Bunuel wrote:
Let x and y be positive integers such that \(7x^5 = 11y^{13}\). The minimum possible value of x has a prime factorization \(a^cb^d\). What is \(a + b + c + d\)?


(A) 30
(B) 31
(C) 32
(D) 33
(E) 34


Since 7 is not divisible by 11, x must have a factor of 11, and likewise, since 11 is not divisible by 7, y must have a factor of 7. However, if y has a factor of 7, then the right hand side of the equation will have (at least) 13 factors of 7. Therefore, x must have (at least) a factor of 7. Similarly, if x has a factor of 11, then the left hand side of the equation will have (at least) 5 factors of 11. Therefore, y must have (at least) a factor of 11.

Therefore, we can let x = 11^c * 7^d (in order words, we are letting a = 11 and b = 7) and y = 11^s * 7^t. Now let’s substitute them into the equation 7x^5 = 11y^13:

7(11^c * 7^d)^5 = 11(11^s * 7^t)^13

11^(5c) * 7^(5d + 1) = 11^(13s + 1) * 7^(13t)

So we must have:

5c = 13s + 1 and 5d + 1 = 13t

Since we want the minimum possible value of x, we want positive integers c and d to be as small as possible, and hence positive integers s and t to be a small as possible. We see that the smallest positive integer value for s is 3, and in that case c will be 8, and the smallest positive integer value for t is 2, and in that case d will be 5.

Therefore, x = 11^8 * 7^5 and 11 + 7 + 8 + 5 = 31.

Answer: B
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Re: Let x and y be positive integers such that 7x^5 = 11y^13. The minimum  [#permalink]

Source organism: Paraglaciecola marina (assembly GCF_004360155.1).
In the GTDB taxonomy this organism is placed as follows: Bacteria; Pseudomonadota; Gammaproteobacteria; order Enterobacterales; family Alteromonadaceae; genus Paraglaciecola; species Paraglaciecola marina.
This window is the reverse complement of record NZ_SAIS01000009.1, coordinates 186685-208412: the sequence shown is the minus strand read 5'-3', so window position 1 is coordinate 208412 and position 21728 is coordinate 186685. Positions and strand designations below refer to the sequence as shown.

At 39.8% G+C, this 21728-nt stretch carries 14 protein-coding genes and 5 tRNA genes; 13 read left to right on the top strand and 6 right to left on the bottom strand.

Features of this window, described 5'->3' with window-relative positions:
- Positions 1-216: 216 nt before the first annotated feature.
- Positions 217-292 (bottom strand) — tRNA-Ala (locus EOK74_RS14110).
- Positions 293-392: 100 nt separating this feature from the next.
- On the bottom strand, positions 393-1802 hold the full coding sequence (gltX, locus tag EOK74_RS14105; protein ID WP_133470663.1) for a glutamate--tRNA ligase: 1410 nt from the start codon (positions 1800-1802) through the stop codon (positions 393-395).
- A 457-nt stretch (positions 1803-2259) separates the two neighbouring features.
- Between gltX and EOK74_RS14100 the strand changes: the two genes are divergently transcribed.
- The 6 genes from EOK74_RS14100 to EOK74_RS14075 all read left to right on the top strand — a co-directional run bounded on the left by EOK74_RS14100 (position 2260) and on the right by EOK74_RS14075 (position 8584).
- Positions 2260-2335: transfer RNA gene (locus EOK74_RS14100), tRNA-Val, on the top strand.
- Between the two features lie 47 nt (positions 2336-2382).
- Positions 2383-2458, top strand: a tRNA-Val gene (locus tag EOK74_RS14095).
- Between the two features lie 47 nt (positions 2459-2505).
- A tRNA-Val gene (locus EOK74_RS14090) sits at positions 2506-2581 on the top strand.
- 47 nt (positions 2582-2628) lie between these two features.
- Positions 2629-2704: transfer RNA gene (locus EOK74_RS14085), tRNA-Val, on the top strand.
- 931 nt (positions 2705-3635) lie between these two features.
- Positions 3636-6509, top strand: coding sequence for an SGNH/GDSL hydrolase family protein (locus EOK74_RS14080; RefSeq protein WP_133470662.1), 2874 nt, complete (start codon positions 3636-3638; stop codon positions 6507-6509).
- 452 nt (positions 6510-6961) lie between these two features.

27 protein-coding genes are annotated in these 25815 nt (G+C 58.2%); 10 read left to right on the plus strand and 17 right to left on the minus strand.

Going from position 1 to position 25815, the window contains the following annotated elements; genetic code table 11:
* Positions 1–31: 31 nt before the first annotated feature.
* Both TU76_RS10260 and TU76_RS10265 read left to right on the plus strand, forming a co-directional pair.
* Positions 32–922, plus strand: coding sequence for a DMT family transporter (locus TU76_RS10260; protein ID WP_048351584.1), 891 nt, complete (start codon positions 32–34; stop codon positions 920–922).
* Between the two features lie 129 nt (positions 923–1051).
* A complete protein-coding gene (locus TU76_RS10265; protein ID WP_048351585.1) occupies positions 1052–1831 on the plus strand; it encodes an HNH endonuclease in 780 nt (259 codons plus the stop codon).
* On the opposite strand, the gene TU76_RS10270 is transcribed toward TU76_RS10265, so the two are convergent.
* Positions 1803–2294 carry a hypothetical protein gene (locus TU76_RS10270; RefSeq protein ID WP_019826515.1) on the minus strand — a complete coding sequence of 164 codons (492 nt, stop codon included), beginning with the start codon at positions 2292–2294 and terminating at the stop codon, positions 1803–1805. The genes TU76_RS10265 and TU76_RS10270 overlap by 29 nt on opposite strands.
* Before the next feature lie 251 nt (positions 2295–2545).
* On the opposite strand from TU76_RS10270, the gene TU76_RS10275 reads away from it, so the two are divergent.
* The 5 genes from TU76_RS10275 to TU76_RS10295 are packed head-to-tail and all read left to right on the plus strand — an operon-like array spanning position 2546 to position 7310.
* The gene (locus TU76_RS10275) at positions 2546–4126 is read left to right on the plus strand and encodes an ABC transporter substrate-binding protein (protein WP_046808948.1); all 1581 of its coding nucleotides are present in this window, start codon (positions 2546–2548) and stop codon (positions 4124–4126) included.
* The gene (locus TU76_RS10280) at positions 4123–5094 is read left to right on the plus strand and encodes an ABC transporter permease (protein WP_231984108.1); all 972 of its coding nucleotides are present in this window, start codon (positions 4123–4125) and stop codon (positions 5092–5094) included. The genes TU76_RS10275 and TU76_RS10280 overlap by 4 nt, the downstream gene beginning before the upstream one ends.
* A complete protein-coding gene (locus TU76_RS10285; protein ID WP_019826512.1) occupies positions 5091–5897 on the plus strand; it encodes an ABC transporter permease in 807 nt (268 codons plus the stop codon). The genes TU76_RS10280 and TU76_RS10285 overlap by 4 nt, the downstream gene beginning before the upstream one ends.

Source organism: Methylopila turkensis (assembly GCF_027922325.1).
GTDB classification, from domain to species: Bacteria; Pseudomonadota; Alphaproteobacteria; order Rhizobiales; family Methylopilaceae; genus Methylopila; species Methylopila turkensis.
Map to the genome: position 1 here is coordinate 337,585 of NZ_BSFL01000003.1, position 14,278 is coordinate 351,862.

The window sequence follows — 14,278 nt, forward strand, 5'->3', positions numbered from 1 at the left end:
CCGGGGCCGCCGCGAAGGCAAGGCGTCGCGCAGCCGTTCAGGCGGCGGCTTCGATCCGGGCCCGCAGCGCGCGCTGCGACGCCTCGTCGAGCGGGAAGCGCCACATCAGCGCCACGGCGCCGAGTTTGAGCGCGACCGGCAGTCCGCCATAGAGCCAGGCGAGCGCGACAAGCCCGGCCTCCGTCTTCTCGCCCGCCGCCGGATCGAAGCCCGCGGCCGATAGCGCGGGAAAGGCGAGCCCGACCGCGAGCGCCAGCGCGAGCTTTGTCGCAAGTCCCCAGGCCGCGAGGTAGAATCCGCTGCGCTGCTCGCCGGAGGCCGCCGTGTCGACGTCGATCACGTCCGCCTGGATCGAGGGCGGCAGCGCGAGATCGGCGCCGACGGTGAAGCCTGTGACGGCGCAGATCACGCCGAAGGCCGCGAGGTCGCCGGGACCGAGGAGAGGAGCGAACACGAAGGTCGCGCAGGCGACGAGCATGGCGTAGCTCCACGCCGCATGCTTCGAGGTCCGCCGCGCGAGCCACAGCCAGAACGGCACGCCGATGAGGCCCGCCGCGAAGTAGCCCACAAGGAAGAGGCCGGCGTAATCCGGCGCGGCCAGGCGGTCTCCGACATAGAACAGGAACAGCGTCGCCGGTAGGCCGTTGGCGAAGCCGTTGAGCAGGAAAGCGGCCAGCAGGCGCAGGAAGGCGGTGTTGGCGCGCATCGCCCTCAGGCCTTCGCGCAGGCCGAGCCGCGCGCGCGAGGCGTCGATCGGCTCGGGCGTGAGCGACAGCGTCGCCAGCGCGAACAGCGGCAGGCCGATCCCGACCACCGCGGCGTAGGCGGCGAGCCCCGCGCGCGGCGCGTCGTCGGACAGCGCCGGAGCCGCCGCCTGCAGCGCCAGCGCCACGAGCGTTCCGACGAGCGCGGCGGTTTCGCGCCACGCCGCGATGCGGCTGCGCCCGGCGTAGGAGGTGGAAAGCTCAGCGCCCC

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New post 06 Apr 2019, 08:20
Please can you expantiate on on this statement " but since the powers need to be balanced so x must also be a multiple of 7 and y must be a multiple of 11 too"...Why do the powers need to be balanced?

GMATinsight wrote:
Archit3110 wrote:
Bunuel wrote:
Let x and y be positive integers such that \(7x^5 = 11y^{13}\). The minimum possible value of x has a prime factorization \(a^cb^d\). What is \(a + b + c + d\)?


(A) 30
(B) 31
(C) 32
(D) 33
(E) 34


not able to solve question
GMATinsight sir please advise

given info we know factors of x = c+d+2
for what value of x & y will \(7x^5 = 11y^{13}\) is tricky to deduce..


for \(7x^5 = 11y^{13}\) to be true for c and y to be integer

x must be a multiple of 11 for sure and y must be a multiple of 7

But since the powers need to be balanced so x must also be a multiple of 7 and y must be a multiple of 11 too

Let, \(x = 7^p*11^q\)
and \(y = 7^r*11^s\)

Now we have \(7x^5 = 11y^{13}\) as

\(7*7^{5p}*11^{5q} = 11*7^{13r}*11^{13s}\)

\(7^{5p+1}*11^{5q} = 7^{13r}*11^{13s+1}\)

now, 5p+1 = 13r . and 5q = 13s+1

p=5, r = 2 and q=8, s=3 are the first positive integer solutions of these two equations

i.e. \(x_{min} = 7^5*11^8\)

i.e. required sum = 7+5+11+8 = 31

Answer: Option B

Archit3110
GMAT Club Bot
Re: Let x and y be positive integers such that 7x^5 = 11y^13. The minimum   [#permalink] 06 Apr 2019, 08:20